Whether or not Minnesota schools should reopen for in-person learning is a controversial topic these days.
The American Association of Pediatrics is in favor of it. A recent AAP statement says, “The AAP strongly advocates that all policy considerations for the coming school year should start with the goal of having students physically present in school. The importance of in-person learning is well-documented, and there is already evidence of the negative impacts on children because of school closures in the spring of 2020.”
The Minnesota Department of Education’s own survey found 64% of parents want students back in schools this fall. Nine out of 10 parents surveyed by Education Trust reported that they were worried about their child falling behind due to COVID-related closures.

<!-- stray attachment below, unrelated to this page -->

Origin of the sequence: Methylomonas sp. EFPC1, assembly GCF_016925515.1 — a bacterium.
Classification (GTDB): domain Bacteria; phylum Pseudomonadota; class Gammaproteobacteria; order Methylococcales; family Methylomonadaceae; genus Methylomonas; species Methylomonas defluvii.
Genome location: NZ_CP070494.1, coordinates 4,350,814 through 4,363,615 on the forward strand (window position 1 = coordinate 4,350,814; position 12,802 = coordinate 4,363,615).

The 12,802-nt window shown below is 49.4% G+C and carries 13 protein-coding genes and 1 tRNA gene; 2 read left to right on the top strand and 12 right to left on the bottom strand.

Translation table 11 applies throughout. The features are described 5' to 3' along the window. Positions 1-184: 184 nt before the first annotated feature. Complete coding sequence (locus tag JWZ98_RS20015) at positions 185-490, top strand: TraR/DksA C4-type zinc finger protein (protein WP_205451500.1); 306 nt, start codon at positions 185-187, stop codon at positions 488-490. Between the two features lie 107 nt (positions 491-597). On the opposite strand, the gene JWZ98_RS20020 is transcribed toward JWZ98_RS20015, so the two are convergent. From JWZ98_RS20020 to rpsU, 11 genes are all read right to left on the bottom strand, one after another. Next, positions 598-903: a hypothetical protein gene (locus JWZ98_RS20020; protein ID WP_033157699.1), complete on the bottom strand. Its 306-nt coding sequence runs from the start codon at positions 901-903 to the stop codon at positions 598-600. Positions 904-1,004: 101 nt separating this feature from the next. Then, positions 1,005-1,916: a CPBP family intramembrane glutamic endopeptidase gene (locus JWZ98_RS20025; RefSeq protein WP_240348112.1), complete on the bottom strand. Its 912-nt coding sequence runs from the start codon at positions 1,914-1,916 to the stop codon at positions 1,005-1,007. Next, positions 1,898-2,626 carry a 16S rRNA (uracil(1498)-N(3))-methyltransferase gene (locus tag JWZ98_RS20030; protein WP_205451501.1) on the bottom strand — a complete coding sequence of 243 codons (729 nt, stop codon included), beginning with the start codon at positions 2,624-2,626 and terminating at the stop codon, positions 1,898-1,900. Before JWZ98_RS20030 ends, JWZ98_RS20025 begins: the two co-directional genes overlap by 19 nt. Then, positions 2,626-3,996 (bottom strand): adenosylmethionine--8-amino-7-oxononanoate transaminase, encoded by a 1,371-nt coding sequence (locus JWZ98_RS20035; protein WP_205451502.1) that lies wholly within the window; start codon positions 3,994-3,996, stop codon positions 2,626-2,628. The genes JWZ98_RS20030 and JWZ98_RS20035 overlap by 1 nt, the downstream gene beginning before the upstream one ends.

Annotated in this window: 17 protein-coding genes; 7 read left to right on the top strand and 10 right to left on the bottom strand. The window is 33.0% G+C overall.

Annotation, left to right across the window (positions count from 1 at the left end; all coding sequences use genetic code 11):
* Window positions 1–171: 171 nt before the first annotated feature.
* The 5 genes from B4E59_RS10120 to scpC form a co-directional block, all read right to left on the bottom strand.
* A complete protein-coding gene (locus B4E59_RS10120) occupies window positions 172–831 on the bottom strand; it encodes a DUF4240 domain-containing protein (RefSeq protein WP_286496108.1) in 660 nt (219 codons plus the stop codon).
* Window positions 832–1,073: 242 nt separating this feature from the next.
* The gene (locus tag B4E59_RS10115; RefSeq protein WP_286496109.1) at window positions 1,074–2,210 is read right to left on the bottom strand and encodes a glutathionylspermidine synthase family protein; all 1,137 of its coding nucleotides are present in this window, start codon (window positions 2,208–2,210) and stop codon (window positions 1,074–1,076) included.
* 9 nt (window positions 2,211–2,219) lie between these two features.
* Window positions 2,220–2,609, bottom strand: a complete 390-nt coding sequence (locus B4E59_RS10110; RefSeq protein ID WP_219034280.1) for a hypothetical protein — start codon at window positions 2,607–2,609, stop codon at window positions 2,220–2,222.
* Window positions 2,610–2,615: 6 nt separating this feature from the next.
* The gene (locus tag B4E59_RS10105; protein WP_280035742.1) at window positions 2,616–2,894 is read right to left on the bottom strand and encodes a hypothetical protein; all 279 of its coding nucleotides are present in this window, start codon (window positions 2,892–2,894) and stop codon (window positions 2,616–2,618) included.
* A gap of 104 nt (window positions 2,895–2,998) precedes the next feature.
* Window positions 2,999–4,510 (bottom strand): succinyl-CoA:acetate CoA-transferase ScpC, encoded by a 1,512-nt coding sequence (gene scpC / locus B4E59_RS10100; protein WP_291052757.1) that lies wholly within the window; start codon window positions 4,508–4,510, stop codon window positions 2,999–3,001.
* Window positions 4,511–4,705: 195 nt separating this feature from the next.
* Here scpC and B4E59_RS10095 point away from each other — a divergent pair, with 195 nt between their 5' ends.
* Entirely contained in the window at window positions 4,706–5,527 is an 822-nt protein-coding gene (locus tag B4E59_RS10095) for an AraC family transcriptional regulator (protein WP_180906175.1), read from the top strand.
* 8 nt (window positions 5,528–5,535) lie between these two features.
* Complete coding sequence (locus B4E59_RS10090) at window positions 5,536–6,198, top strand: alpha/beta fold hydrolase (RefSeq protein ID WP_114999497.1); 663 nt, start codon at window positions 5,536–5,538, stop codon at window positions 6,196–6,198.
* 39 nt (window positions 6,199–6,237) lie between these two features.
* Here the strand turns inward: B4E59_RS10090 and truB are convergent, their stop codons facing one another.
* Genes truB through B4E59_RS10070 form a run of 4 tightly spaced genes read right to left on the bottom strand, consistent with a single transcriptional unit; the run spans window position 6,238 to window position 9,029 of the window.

However, Minnesota Governor Tim Walz has asked school administrators and teachers to come up with not one, but three plans by for how they might reopen this autumn: completely in-school, completely online, and a hybrid approach. Walz has indicated he will make a decision by Aug. 27 on how much he will allow school to reopen.
On Monday, Senate Republicans passed a resolution to allow school districts to decide the best option for their students this fall. Senator Gary Dahms of Redwood Falls criticized the idea of mandated online school this coming school year, saying, “When I look at the school districts within the area I represent, there is huge variety in size and need. The governor seems to think that whatever fits metro schools should fit our rural school districts at their expense. Rural kids’ education matters, too. These school districts are led by sharp community leaders, elected school board members, and strong school administrators who are used to making tough decisions. It’s time to recognize our local leadership, rather than allowing a unilateral dictate that could harm our local school districts.”